Immigrant labour would have less or no depressive impact on “native” U.S. workers’ bargaining power if immigrant workers were accorded full civil and economic rights and if U.S. unions were strong and willing to aggressively organize them.

The call to deport immigrants back to their lands of origin carries more than a hint of sadistic racism. It amounts to sending people back to regions where it is impossible to make a decent living and where violence and terror are a constant threat.

The whole immigration thing is not about immigration. What’s really going on is that the world economy is in trouble. Capitalism isn’t working for the majority of American people and that’s true of the British people, and the French people etc. These societies are not working well and when societies begin to break down, when their problem gets to the point where we are at, you face a kind of existential crisis and when a system is in crisis, it’s got to come up with an explanation for its problems that lead to actions that can be taken that leave the system out of the debate. That’s what the immigration issue is for. The Socialist Party raise it voice to say “it’s the system” and to tell you it’s the capitalist system. Capitalism naturally produces extreme downward pressure on the incomes of the vast majority (the working class), and demands freedom of capital to migrate, in order to maximise profit for a tiny privileged minority (the ruling class). Capitalism is therefore in direct opposition to any form of real social democracy.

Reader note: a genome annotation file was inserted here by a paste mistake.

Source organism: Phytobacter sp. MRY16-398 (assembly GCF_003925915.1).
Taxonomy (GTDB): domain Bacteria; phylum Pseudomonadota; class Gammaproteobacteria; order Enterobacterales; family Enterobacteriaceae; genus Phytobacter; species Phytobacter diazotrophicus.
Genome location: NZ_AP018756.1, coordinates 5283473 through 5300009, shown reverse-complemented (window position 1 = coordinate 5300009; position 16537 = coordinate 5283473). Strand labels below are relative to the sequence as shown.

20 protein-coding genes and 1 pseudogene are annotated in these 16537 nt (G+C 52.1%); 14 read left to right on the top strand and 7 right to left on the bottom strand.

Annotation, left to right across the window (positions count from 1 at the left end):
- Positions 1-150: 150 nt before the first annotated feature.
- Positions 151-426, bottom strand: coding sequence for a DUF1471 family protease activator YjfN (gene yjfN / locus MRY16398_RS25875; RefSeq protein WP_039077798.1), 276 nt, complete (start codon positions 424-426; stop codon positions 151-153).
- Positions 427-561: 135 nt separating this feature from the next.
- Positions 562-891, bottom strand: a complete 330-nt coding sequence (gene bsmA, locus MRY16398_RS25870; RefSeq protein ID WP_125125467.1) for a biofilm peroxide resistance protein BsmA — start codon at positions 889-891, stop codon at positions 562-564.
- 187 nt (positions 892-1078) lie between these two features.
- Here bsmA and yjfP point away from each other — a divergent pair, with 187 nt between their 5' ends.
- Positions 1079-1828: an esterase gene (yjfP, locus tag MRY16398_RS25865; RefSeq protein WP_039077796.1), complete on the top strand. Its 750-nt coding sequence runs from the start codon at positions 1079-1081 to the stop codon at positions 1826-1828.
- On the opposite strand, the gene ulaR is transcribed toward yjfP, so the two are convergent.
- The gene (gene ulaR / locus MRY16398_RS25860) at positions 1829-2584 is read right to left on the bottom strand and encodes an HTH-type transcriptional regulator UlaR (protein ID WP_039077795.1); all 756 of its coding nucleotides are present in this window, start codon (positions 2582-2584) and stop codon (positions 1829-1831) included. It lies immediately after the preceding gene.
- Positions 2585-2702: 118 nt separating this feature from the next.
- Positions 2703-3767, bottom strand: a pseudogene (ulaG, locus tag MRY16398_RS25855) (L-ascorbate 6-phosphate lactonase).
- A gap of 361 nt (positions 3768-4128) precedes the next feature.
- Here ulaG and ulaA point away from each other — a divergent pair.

Undocumented immigrants in the U.S. contribute nearly $12 billion each year to state and local tax coffers in the form of income taxes, property taxes and sales or excise taxes.
The average tax rate for undocumented immigrants in the country (8 percent) is higher than the rate paid by America’s top 1 percent (5.4 percent).
Three-fourths of the “illegal” population pays into Social Security—a system they aren’t eligible to benefit from.
Immigrants started 28 percent of all new U.S. businesses, despite accounting for only 13 percent of the U.S. population in 2011.